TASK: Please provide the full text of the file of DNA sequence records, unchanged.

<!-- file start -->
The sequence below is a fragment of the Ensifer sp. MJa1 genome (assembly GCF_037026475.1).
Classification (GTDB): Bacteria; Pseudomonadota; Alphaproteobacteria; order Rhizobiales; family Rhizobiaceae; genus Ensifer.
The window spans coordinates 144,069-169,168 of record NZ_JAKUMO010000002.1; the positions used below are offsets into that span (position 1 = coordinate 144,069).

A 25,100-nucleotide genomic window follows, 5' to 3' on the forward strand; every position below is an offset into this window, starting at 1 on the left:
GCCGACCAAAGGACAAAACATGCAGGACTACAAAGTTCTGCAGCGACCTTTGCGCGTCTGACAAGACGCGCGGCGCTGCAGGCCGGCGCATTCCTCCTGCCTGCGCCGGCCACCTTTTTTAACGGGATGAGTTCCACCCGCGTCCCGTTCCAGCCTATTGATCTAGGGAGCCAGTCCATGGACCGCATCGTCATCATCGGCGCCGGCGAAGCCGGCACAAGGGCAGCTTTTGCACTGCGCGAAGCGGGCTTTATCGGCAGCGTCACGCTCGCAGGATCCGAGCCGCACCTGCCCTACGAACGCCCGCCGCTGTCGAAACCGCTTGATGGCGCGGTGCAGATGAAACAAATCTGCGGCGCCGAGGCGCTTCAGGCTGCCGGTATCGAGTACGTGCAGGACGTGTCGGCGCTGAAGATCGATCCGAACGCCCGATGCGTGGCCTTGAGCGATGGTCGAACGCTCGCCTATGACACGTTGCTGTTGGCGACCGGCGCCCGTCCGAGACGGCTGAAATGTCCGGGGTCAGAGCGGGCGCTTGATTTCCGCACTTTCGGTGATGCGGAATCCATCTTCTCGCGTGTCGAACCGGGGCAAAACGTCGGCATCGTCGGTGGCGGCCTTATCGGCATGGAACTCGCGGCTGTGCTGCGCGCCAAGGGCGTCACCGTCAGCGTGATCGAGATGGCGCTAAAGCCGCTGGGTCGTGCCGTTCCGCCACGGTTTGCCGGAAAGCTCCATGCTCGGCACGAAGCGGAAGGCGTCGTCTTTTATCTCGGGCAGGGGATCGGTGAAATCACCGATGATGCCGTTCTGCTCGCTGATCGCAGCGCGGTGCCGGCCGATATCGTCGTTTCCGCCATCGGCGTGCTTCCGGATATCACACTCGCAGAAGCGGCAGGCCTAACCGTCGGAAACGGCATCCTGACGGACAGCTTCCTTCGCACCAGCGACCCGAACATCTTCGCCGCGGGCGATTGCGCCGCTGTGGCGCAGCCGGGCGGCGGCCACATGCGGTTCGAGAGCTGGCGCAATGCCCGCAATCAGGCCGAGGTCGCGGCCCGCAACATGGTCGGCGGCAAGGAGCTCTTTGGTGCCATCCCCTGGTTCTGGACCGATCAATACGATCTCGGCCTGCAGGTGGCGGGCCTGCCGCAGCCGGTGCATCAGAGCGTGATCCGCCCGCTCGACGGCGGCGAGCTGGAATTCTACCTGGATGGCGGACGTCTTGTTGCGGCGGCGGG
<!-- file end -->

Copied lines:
The sequence below is a fragment of the Ensifer sp. MJa1 genome (assembly GCF_037026475.1).
Classification (GTDB): Bacteria; Pseudomonadota; Alphaproteobacteria; order Rhizobiales; family Rhizobiaceae; genus Ensifer.
The window spans coordinates 144,069-169,168 of record NZ_JAKUMO010000002.1; the positions used below are offsets into that span (position 1 = coordinate 144,069).

A 25,100-nucleotide genomic window follows, 5' to 3' on the forward strand; every position below is an offset into this window, starting at 1 on the left:
GCCGACCAAAGGACAAAACATGCAGGACTACAAAGTTCTGCAGCGACCTTTGCGCGTCTGACAAGACGCGCGGCGCTGCAGGCCGGCGCATTCCTCCTGCCTGCGCCGGCCACCTTTTTTAACGGGATGAGTTCCACCCGCGTCCCGTTCCAGCCTATTGATCTAGGGAGCCAGTCCATGGACCGCATCGTCATCATCGGCGCCGGCGAAGCCGGCACAAGGGCAGCTTTTGCACTGCGCGAAGCGGGCTTTATCGGCAGCGTCACGCTCGCAGGATCCGAGCCGCACCTGCCCTACGAACGCCCGCCGCTGTCGAAACCGCTTGATGGCGCGGTGCAGATGAAACAAATCTGCGGCGCCGAGGCGCTTCAGGCTGCCGGTATCGAGTACGTGCAGGACGTGTCGGCGCTGAAGATCGATCCGAACGCCCGATGCGTGGCCTTGAGCGATGGTCGAACGCTCGCCTATGACACGTTGCTGTTGGCGACCGGCGCCCGTCCGAGACGGCTGAAATGTCCGGGGTCAGAGCGGGCGCTTGATTTCCGCACTTTCGGTGATGCGGAATCCATCTTCTCGCGTGTCGAACCGGGGCAAAACGTCGGCATCGTCGGTGGCGGCCTTATCGGCATGGAACTCGCGGCTGTGCTGCGCGCCAAGGGCGTCACCGTCAGCGTGATCGAGATGGCGCTAAAGCCGCTGGGTCGTGCCGTTCCGCCACGGTTTGCCGGAAAGCTCCATGCTCGGCACGAAGCGGAAGGCGTCGTCTTTTATCTCGGGCAGGGGATCGGTGAAATCACCGATGATGCCGTTCTGCTCGCTGATCGCAGCGCGGTGCCGGCCGATATCGTCGTTTCCGCCATCGGCGTGCTTCCGGATATCACACTCGCAGAAGCGGCAGGCCTAACCGTCGGAAACGGCATCCTGACGGACAGCTTCCTTCGCACCAGCGACCCGAACATCTTCGCCGCGGGCGATTGCGCCGCTGTGGCGCAGCCGGGCGGCGGCCACATGCGGTTCGAGAGCTGGCGCAATGCCCGCAATCAGGCCGAGGTCGCGGCCCGCAACATGGTCGGCGGCAAGGAGCTCTTTGGTGCCATCCCCTGGTTCTGGACCGATCAATACGATCTCGGCCTGCAGGTGGCGGGCCTGCCGCAGCCGGTGCATCAGAGCGTGATCCGCCCGCTCGACGGCGGCGAGCTGGAATTCTACCTGGATGGCGGACGTCTTGTTGCGGCGGCGGG